Monday, February 16, 2009

NYC: Behavioral Screening for parents and child

The New York Times reports on a mental health screening project at the Childrens Hospital at Montefiore Medical Center.
Experts say Montefiore’s new program is a rare example of mental health services for children under 5 ... [m]any pediatricians are not trained to recognize psychological problems, and surveys show that parents often complain about physicians’ lack of support for behavioral issues.

“There is really a disconnect between the genuine needs and challenges that are facing our young children and their families and what doctors are providing,” said Dr. Dina Lieser, executive director of Docs for Tots, a nonprofit group that advocates for young children.
It's not only effective, but efficient:
At the Comprehensive Family Care Center, there is a psychologist on site, and doctors — who are trained to recognize depression in parents — screen each patient for mental health concerns. Of 2,400 children screened since 2005, 1,120 have been recommended for mental health services, and 780 have participated.

The screening program currently costs the city $20,000 to $30,000 a year; therapy is generally covered by Medicaid. The Altman Foundation has covered the $150,000 yearly cost for a separate program, known as Healthy Steps, which since 2006 has screened 250 families at the family care center and provided individual and group counseling.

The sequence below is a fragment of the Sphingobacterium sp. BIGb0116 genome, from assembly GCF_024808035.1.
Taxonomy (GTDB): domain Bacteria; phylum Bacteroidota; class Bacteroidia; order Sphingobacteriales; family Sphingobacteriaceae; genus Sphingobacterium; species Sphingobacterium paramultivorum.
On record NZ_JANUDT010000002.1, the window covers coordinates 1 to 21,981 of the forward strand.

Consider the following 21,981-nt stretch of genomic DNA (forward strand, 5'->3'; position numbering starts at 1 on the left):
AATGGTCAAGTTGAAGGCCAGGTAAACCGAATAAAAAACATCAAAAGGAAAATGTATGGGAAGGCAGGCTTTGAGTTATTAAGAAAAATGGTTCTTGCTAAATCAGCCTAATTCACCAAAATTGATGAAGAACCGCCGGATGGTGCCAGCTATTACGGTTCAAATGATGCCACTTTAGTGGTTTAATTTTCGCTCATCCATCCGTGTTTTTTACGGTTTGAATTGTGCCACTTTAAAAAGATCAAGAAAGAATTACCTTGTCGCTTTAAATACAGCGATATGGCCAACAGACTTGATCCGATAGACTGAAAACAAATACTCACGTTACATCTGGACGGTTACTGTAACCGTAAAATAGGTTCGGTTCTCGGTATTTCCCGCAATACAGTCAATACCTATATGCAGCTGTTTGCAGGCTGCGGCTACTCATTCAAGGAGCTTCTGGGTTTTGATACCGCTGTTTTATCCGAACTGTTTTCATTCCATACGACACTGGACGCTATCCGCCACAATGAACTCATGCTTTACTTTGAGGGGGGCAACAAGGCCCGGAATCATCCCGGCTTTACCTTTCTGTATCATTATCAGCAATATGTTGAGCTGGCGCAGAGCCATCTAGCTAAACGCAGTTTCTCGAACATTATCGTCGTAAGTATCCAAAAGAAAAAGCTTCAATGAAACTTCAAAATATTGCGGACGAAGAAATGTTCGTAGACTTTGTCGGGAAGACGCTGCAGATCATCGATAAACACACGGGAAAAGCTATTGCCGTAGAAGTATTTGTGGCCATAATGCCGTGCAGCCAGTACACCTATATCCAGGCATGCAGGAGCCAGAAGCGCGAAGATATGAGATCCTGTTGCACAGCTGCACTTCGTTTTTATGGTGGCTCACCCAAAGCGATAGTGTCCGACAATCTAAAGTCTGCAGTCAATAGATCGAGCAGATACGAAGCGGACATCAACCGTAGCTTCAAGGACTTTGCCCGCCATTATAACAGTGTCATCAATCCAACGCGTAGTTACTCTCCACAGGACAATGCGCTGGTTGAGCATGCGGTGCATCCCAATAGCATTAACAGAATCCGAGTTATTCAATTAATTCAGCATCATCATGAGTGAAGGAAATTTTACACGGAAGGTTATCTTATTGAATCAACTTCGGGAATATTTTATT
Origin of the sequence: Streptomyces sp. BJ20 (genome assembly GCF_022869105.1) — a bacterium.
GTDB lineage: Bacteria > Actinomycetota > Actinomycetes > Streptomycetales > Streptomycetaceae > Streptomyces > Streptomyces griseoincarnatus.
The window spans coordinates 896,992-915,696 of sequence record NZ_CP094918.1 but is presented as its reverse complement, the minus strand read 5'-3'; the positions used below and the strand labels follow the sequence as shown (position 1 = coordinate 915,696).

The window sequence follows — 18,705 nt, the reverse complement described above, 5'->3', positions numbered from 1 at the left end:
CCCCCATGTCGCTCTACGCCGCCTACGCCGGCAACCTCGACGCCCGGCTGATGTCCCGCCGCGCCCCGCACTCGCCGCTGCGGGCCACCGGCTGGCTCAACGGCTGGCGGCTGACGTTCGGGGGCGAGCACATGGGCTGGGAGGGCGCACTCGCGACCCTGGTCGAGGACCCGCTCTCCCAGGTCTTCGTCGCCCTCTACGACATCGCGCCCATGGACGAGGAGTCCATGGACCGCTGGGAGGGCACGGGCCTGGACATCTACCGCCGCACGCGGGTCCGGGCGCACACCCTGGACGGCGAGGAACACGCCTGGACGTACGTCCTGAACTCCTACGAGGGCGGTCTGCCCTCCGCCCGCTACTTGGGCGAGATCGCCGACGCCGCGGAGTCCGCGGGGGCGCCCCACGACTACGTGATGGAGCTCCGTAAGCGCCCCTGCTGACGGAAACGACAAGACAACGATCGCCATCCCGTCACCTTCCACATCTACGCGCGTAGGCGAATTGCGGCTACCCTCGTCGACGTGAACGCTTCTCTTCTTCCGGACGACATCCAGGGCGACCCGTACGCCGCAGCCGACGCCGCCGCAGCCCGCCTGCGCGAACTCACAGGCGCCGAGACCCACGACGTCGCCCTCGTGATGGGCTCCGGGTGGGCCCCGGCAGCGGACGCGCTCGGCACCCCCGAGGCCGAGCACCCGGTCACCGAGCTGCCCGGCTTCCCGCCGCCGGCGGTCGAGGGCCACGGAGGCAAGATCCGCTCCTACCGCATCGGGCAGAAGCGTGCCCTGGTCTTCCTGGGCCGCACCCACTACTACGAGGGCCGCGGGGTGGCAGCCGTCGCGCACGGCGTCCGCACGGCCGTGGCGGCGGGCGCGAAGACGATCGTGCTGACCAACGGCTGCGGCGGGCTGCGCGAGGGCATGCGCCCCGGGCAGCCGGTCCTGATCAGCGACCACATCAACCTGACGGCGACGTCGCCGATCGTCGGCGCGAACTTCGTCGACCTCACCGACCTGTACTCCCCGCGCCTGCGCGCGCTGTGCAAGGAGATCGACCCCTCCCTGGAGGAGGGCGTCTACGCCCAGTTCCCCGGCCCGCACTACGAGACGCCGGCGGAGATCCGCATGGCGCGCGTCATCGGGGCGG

In Healthy Steps at Montefiore, which is part of a national program, 20 percent of the mothers are teenagers, 27 percent grew up in foster care, 37 percent have parents with mental illness, and more than 10 percent were physically or sexually abused — all risk factors for their babies’ healthy mental and social development, according to Dr. Briggs. Research shows that environmental factors like poverty, homelessness, domestic violence and drugs can lead to depression, anxiety, aggression, poor academic performance, autistic behavior and social or developmental delays.

According to doctors at Montefiore, a child enrolled in the Healthy Steps program is one-third as likely to score “at risk” for social or emotional developmental problems. Among mothers in the program, depression dropped from 30 percent at the first visit to 6 percent after two months, while 35 percent reported feeling unsupported at the first visit compared with 10 percent at two months.

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